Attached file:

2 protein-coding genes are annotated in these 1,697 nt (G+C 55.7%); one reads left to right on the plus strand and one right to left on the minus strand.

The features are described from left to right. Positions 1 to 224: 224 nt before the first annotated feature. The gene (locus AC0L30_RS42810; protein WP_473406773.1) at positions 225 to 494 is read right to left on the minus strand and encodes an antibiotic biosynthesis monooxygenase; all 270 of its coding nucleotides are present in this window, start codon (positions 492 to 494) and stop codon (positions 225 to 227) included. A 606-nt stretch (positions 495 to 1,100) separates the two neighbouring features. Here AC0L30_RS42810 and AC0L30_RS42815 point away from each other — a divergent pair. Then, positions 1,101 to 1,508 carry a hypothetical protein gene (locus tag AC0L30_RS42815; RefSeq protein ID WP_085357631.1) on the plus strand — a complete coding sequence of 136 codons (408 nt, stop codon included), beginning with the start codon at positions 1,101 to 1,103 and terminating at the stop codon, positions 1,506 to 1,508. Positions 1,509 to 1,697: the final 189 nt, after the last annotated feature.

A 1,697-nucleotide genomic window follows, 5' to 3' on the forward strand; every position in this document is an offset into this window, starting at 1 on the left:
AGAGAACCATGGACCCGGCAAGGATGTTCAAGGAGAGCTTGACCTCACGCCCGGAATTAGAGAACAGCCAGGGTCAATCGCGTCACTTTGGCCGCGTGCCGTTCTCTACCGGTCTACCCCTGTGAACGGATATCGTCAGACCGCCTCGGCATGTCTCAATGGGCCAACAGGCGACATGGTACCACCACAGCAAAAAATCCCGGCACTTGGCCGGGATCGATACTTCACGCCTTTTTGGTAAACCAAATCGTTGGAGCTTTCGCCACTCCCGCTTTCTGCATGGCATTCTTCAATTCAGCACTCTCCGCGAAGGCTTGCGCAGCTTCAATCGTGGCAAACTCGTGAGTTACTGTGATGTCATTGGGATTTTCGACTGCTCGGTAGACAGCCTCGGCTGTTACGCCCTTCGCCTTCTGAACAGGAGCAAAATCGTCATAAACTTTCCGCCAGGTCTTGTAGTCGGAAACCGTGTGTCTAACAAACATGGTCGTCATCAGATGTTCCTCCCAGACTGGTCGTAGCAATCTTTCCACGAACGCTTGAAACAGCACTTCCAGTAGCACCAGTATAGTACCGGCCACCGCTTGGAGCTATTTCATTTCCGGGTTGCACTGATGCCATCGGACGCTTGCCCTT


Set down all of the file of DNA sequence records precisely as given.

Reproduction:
2 protein-coding genes are annotated in these 1,697 nt (G+C 55.7%); one reads left to right on the plus strand and one right to left on the minus strand.

The features are described from left to right. Positions 1 to 224: 224 nt before the first annotated feature. The gene (locus AC0L30_RS42810; protein WP_473406773.1) at positions 225 to 494 is read right to left on the minus strand and encodes an antibiotic biosynthesis monooxygenase; all 270 of its coding nucleotides are present in this window, start codon (positions 492 to 494) and stop codon (positions 225 to 227) included. A 606-nt stretch (positions 495 to 1,100) separates the two neighbouring features. Here AC0L30_RS42810 and AC0L30_RS42815 point away from each other — a divergent pair. Then, positions 1,101 to 1,508 carry a hypothetical protein gene (locus tag AC0L30_RS42815; RefSeq protein ID WP_085357631.1) on the plus strand — a complete coding sequence of 136 codons (408 nt, stop codon included), beginning with the start codon at positions 1,101 to 1,103 and terminating at the stop codon, positions 1,506 to 1,508. Positions 1,509 to 1,697: the final 189 nt, after the last annotated feature.

A 1,697-nucleotide genomic window follows, 5' to 3' on the forward strand; every position in this document is an offset into this window, starting at 1 on the left:
AGAGAACCATGGACCCGGCAAGGATGTTCAAGGAGAGCTTGACCTCACGCCCGGAATTAGAGAACAGCCAGGGTCAATCGCGTCACTTTGGCCGCGTGCCGTTCTCTACCGGTCTACCCCTGTGAACGGATATCGTCAGACCGCCTCGGCATGTCTCAATGGGCCAACAGGCGACATGGTACCACCACAGCAAAAAATCCCGGCACTTGGCCGGGATCGATACTTCACGCCTTTTTGGTAAACCAAATCGTTGGAGCTTTCGCCACTCCCGCTTTCTGCATGGCATTCTTCAATTCAGCACTCTCCGCGAAGGCTTGCGCAGCTTCAATCGTGGCAAACTCGTGAGTTACTGTGATGTCATTGGGATTTTCGACTGCTCGGTAGACAGCCTCGGCTGTTACGCCCTTCGCCTTCTGAACAGGAGCAAAATCGTCATAAACTTTCCGCCAGGTCTTGTAGTCGGAAACCGTGTGTCTAACAAACATGGTCGTCATCAGATGTTCCTCCCAGACTGGTCGTAGCAATCTTTCCACGAACGCTTGAAACAGCACTTCCAGTAGCACCAGTATAGTACCGGCCACCGCTTGGAGCTATTTCATTTCCGGGTTGCACTGATGCCATCGGACGCTTGCCCTT